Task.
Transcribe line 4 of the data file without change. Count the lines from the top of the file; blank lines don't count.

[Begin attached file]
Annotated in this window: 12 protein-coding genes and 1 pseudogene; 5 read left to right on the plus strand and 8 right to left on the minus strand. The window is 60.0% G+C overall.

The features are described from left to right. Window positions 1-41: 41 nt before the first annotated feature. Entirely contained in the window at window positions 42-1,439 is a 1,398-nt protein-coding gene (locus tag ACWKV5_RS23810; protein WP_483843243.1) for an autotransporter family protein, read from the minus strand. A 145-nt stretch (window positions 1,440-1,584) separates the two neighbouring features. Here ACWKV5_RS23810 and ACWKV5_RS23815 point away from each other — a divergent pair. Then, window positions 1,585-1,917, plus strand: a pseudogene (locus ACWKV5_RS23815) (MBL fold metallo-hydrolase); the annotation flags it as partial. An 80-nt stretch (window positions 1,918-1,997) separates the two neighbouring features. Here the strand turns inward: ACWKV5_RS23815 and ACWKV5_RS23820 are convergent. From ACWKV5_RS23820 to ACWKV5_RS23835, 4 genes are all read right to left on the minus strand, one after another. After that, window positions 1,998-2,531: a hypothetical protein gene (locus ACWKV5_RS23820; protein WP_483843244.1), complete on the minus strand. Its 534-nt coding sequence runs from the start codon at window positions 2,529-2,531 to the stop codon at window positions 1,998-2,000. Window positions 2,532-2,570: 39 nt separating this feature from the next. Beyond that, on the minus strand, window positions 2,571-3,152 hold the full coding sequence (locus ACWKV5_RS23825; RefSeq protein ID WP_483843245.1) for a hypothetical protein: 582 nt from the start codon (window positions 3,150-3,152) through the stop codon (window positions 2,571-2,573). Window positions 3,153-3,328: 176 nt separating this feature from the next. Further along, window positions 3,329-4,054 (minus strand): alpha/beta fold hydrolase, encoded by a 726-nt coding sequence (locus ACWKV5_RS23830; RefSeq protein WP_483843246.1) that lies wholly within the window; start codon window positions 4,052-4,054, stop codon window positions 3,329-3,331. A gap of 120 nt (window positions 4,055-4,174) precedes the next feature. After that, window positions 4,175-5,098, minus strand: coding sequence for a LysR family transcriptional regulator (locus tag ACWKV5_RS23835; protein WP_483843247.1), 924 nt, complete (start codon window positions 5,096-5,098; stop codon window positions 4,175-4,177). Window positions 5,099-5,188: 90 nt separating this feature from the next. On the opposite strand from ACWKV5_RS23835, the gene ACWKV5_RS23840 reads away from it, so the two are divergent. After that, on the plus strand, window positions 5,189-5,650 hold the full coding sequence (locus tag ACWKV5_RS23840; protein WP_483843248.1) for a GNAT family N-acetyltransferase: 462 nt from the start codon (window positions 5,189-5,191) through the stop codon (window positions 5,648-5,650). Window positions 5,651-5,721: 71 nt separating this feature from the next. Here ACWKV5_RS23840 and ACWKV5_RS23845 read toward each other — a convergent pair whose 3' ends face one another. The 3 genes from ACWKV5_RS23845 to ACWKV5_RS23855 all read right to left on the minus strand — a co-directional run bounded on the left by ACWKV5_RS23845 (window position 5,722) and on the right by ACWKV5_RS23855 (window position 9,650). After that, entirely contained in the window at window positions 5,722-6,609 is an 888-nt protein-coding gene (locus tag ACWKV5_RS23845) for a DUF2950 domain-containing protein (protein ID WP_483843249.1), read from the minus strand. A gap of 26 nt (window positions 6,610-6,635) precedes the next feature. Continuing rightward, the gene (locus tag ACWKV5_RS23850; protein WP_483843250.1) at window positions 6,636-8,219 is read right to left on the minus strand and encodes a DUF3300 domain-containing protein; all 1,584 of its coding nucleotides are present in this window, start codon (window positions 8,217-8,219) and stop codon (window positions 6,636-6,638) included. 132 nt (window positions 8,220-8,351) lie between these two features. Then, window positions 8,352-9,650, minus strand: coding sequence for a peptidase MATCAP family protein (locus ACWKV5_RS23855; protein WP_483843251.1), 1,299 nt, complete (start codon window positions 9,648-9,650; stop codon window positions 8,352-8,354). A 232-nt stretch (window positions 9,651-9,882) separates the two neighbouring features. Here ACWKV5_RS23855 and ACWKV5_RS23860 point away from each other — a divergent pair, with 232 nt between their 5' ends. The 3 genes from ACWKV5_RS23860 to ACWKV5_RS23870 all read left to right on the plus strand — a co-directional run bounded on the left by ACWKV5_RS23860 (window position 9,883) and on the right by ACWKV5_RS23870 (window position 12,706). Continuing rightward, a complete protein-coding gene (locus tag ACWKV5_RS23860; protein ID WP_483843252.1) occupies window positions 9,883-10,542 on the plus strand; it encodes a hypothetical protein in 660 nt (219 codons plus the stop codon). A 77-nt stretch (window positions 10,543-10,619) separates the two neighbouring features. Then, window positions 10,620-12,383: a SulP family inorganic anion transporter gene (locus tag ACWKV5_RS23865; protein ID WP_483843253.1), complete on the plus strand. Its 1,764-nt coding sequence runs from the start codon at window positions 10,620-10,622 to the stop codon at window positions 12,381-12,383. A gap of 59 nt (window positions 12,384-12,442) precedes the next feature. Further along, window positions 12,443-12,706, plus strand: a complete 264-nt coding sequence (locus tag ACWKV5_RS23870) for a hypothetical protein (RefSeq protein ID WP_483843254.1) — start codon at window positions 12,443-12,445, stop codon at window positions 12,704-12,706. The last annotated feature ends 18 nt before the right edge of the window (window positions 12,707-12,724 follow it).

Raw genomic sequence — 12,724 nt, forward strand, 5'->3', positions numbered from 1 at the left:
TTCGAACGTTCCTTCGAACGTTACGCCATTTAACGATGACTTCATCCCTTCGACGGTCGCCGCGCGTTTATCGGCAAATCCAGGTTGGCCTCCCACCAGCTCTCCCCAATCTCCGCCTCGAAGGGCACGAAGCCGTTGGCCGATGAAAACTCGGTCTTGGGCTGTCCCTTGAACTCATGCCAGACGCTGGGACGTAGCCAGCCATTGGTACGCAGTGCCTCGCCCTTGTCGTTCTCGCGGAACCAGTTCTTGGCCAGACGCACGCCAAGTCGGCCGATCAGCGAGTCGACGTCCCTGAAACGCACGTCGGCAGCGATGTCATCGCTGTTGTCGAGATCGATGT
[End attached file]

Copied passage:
TTCGAACGTTCCTTCGAACGTTACGCCATTTAACGATGACTTCATCCCTTCGACGGTCGCCGCGCGTTTATCGGCAAATCCAGGTTGGCCTCCCACCAGCTCTCCCCAATCTCCGCCTCGAAGGGCACGAAGCCGTTGGCCGATGAAAACTCGGTCTTGGGCTGTCCCTTGAACTCATGCCAGACGCTGGGACGTAGCCAGCCATTGGTACGCAGTGCCTCGCCCTTGTCGTTCTCGCGGAACCAGTTCTTGGCCAGACGCACGCCAAGTCGGCCGATCAGCGAGTCGACGTCCCTGAAACGCACGTCGGCAGCGATGTCATCGCTGTTGTCGAGATCGATGT